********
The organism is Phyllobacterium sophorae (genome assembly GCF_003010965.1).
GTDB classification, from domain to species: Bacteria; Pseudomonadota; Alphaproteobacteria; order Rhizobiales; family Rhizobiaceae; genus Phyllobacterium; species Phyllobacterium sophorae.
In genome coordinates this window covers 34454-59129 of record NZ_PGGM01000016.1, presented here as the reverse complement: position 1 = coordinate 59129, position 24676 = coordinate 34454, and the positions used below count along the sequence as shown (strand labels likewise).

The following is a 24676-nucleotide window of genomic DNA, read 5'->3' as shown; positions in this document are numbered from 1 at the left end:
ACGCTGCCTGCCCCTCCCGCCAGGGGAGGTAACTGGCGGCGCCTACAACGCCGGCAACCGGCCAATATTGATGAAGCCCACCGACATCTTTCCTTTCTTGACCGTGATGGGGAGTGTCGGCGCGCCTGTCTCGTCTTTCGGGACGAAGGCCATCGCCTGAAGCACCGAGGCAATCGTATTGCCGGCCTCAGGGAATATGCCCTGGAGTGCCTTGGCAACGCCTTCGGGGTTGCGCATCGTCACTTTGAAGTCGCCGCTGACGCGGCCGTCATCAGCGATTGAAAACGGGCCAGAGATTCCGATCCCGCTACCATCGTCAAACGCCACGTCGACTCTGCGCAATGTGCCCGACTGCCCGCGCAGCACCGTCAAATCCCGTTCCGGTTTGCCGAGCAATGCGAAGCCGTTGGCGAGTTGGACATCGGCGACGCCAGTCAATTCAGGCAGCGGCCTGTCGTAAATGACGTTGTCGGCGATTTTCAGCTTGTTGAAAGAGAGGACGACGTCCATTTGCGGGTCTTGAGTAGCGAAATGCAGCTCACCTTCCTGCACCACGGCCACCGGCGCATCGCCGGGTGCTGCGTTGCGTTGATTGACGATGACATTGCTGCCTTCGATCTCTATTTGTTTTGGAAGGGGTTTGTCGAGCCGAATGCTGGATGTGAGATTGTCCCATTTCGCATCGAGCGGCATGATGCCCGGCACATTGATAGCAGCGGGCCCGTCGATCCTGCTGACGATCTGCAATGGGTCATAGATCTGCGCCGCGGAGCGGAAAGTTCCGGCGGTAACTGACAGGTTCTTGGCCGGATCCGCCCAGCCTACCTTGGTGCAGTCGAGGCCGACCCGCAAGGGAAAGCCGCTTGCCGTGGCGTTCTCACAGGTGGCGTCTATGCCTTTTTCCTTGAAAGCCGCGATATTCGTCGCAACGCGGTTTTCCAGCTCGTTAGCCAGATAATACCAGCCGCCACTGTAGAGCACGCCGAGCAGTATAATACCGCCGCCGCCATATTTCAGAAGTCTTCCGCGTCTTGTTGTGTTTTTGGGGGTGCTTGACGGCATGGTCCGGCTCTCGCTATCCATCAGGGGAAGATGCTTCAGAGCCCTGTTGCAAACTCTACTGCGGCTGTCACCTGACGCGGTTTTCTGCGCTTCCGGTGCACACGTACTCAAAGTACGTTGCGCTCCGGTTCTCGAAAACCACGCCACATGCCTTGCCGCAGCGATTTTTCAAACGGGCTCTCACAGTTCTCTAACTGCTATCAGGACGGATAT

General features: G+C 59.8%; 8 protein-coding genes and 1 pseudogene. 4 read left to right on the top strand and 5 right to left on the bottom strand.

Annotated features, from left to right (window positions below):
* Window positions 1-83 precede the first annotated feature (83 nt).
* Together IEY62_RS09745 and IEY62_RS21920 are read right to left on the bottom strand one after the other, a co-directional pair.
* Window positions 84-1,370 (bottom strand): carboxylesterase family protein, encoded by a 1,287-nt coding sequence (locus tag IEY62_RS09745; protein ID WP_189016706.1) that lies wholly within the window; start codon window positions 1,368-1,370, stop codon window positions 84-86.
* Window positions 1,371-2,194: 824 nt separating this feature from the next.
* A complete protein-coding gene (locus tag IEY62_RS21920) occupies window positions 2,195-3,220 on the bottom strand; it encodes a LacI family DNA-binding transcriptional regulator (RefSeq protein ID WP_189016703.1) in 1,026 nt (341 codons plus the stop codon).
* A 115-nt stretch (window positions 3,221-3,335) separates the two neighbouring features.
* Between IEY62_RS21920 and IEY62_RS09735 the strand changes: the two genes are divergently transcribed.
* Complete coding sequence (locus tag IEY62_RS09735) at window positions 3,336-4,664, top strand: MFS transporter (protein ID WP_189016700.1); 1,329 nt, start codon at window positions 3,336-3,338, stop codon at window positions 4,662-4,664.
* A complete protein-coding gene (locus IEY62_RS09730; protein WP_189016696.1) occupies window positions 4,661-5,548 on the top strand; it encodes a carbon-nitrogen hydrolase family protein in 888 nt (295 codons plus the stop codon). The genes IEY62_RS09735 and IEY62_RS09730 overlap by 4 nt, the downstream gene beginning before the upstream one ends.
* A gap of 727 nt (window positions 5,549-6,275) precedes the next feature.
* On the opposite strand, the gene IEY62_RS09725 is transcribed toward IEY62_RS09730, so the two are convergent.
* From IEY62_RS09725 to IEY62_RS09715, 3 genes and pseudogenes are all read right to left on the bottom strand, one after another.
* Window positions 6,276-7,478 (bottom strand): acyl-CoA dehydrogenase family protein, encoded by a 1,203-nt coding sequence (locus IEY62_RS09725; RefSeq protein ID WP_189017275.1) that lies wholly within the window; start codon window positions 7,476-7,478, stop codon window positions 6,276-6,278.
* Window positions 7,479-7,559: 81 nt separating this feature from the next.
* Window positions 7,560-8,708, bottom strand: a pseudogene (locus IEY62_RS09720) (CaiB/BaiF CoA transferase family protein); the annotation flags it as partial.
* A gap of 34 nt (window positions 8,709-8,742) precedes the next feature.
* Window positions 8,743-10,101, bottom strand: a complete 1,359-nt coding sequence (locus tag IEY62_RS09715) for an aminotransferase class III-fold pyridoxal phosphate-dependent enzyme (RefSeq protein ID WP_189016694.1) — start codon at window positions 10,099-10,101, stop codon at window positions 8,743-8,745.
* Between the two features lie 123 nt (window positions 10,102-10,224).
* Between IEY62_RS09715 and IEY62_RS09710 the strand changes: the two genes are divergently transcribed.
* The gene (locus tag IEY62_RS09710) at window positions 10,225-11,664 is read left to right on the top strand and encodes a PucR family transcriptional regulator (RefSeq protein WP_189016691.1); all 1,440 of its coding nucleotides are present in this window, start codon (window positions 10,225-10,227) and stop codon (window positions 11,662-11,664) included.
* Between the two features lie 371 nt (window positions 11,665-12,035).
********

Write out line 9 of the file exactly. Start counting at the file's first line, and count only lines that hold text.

* Together IEY62_RS09745 and IEY62_RS21920 are read right to left on the bottom strand one after the other, a co-directional pair.